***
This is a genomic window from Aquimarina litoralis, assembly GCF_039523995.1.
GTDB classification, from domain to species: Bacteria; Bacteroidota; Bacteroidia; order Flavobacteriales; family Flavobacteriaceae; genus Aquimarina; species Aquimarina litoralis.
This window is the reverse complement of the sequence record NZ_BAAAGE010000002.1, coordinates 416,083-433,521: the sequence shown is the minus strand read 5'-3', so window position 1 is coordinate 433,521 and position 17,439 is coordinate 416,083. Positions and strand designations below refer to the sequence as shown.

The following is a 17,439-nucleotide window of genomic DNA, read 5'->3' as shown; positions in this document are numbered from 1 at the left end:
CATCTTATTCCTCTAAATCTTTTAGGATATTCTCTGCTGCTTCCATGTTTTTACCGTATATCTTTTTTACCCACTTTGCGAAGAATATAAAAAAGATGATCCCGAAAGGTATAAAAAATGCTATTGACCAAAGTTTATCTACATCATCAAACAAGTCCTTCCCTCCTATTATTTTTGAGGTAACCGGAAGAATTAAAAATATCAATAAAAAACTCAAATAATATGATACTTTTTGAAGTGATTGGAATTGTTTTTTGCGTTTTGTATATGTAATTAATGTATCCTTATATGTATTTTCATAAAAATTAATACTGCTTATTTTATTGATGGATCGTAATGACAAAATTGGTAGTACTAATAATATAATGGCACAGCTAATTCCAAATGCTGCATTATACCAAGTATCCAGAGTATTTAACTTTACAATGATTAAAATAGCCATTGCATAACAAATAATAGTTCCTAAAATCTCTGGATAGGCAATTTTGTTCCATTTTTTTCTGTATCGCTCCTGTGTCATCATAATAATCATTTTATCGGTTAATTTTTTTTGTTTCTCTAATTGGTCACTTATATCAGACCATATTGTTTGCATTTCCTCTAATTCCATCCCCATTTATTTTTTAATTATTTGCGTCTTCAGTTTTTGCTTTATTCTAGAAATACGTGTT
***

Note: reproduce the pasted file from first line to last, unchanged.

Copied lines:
This is a genomic window from Aquimarina litoralis, assembly GCF_039523995.1.
GTDB classification, from domain to species: Bacteria; Bacteroidota; Bacteroidia; order Flavobacteriales; family Flavobacteriaceae; genus Aquimarina; species Aquimarina litoralis.
This window is the reverse complement of the sequence record NZ_BAAAGE010000002.1, coordinates 416,083-433,521: the sequence shown is the minus strand read 5'-3', so window position 1 is coordinate 433,521 and position 17,439 is coordinate 416,083. Positions and strand designations below refer to the sequence as shown.

The following is a 17,439-nucleotide window of genomic DNA, read 5'->3' as shown; positions in this document are numbered from 1 at the left end:
CATCTTATTCCTCTAAATCTTTTAGGATATTCTCTGCTGCTTCCATGTTTTTACCGTATATCTTTTTTACCCACTTTGCGAAGAATATAAAAAAGATGATCCCGAAAGGTATAAAAAATGCTATTGACCAAAGTTTATCTACATCATCAAACAAGTCCTTCCCTCCTATTATTTTTGAGGTAACCGGAAGAATTAAAAATATCAATAAAAAACTCAAATAATATGATACTTTTTGAAGTGATTGGAATTGTTTTTTGCGTTTTGTATATGTAATTAATGTATCCTTATATGTATTTTCATAAAAATTAATACTGCTTATTTTATTGATGGATCGTAATGACAAAATTGGTAGTACTAATAATATAATGGCACAGCTAATTCCAAATGCTGCATTATACCAAGTATCCAGAGTATTTAACTTTACAATGATTAAAATAGCCATTGCATAACAAATAATAGTTCCTAAAATCTCTGGATAGGCAATTTTGTTCCATTTTTTTCTGTATCGCTCCTGTGTCATCATAATAATCATTTTATCGGTTAATTTTTTTTGTTTCTCTAATTGGTCACTTATATCAGACCATATTGTTTGCATTTCCTCTAATTCCATCCCCATTTATTTTTTAATTATTTGCGTCTTCAGTTTTTGCTTTATTCTAGAAATACGTGTT